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The Dirt on the Dirty Dozen: Why Pesticides in Vegetables Matter

The Dirt on the Dirty Dozen: Why Pesticides in Vegetables MatterIn modern grocery chain stores, you can usually find any fruits and vegetables you want at any time of year. Produce sections packed with vibrant reds, yellows and greens are like a scene from a cooking show, calling for shoppers to pick out some sweet strawberries or a fresh bunch of kale. This produce, however, may be on the “Dirty Dozen” list, a compilation of types of produce with the highest amounts of pesticides in vegetables and fruit.

The Origins of the Dirty Dozen

In 2004, the Environmental Working Group began releasing an annual report, “Shopper’s Guide to Pesticides in Produce.” The report is based on more than 30,000 samples collected by the U.S. Department of Agriculture and the Food and Drug Administration. Both groups are responsible for regulating the food that hits supermarket shelves. By keeping a watchful eye on the chemicals, including pesticides, that enter American homes, the organizations hope to reduce negative side effects and increase the amount of food that’s safe to eat.

Every year since then, the EWG reports on the Dirty Dozen as well as the “Clean 15,” the types of produce with the lowest amounts of pesticides. The 2016 report found that more than 98 percent of the samples of strawberries, apples, nectarines and peaches tested positive for at least one pesticide. Some strawberry samples showed up to 17 different pesticides.

Why the Dirty Dozen Matter

Pesticides do serve a purpose. They are meant to prevent, destroy or otherwise control pests that could compromise crop yields. The U.S. Environmental Protection Agency regulates the pesticides used on vegetables and fruits, ensuring that farmers and other produce generators are meeting specific safety requirements. These requirements help draw the line between what is – and what is not – safe to eat. They also allow food producers to use the chemicals needed to prevent the spread of diseases or illnesses from pests through viruses, bacteria and other microorganisms.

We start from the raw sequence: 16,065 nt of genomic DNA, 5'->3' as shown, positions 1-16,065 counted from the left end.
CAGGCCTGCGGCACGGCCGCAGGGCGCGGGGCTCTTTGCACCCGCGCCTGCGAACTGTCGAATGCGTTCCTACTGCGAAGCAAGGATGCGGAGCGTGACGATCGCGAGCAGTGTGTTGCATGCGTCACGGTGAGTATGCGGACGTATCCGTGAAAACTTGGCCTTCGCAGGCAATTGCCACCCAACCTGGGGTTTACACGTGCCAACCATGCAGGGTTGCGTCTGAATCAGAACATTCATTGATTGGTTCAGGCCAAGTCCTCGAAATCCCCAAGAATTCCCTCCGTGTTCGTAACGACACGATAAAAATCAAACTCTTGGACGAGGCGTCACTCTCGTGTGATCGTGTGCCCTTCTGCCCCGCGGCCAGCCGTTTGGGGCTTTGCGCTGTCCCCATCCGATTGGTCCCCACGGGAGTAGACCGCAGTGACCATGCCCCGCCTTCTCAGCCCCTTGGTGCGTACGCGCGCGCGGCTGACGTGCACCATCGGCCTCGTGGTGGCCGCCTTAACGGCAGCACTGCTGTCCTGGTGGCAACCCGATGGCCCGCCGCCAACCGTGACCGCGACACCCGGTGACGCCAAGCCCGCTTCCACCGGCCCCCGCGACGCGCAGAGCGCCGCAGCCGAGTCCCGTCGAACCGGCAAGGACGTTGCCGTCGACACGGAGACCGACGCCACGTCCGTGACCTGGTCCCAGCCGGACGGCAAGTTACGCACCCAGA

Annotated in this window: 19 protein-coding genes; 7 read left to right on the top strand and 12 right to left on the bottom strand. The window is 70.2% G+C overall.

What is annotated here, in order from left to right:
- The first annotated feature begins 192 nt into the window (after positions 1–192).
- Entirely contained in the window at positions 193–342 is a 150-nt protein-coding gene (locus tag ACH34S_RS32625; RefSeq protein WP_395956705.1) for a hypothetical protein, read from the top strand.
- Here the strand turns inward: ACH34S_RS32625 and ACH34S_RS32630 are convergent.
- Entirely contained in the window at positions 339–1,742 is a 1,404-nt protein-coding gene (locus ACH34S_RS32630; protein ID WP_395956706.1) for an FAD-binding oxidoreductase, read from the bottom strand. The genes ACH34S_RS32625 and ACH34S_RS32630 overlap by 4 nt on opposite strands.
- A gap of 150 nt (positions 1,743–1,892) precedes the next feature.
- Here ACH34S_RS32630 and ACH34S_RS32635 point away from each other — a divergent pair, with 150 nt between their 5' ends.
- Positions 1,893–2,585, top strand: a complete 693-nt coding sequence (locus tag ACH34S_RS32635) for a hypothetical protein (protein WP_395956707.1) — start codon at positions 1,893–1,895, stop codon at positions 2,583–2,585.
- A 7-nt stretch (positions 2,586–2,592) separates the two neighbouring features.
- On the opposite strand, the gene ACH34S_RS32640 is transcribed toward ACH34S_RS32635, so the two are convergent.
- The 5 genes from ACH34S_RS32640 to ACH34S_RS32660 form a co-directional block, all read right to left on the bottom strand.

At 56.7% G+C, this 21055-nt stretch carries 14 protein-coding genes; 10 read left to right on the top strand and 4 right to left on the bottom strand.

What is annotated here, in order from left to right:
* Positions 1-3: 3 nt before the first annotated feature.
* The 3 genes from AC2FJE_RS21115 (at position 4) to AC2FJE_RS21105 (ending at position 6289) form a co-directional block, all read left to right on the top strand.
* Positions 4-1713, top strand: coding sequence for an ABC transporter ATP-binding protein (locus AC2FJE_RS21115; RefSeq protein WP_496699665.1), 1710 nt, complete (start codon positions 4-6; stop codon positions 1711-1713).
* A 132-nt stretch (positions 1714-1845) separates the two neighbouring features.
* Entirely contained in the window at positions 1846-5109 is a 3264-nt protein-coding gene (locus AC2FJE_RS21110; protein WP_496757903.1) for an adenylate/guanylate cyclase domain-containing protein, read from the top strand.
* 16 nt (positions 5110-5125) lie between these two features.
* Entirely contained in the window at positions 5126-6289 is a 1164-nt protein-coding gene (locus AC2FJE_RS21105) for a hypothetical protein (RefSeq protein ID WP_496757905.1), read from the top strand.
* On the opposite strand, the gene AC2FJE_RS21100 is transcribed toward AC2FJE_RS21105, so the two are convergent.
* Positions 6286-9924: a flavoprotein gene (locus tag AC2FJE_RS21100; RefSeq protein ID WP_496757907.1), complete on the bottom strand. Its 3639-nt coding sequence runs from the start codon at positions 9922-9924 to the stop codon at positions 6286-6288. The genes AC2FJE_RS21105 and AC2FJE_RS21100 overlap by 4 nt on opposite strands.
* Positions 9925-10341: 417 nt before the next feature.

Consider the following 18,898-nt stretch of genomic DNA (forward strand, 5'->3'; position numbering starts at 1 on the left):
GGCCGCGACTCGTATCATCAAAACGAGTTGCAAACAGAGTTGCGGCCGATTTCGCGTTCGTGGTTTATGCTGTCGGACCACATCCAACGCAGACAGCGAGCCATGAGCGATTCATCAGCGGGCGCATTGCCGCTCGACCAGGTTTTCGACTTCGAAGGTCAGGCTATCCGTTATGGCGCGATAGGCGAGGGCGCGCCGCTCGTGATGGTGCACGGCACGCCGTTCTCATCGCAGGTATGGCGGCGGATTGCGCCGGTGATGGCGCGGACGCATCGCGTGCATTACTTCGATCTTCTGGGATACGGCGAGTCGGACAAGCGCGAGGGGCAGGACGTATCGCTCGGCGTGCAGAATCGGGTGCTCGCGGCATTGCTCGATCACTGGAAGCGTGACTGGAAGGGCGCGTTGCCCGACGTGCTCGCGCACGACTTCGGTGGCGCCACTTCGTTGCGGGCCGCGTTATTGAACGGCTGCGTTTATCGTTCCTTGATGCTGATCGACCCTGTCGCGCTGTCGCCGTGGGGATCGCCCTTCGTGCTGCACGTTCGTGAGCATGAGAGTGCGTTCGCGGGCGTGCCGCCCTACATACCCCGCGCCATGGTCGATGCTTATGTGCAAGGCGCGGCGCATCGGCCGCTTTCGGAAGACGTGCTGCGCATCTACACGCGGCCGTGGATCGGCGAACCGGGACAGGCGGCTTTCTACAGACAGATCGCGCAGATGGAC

The governmental regulation of pesticides is designed to ensure that when produce enters your home, it is safe to eat. The EPA, the USDA and the FDA work together to set safety thresholds. These thresholds are based on scientific research conducted to determine that humans can tolerate a set amount of pesticides.

The ingredients in pesticides can pose risks to children and people with health concerns. These chemicals can negatively affect the nervous system and the endocrine system, which is responsible for metabolism, sexual function, body growth and hormone regulation.

Beyond affecting critical systems of the body, some pesticides have also been found to increase the risk of cancer.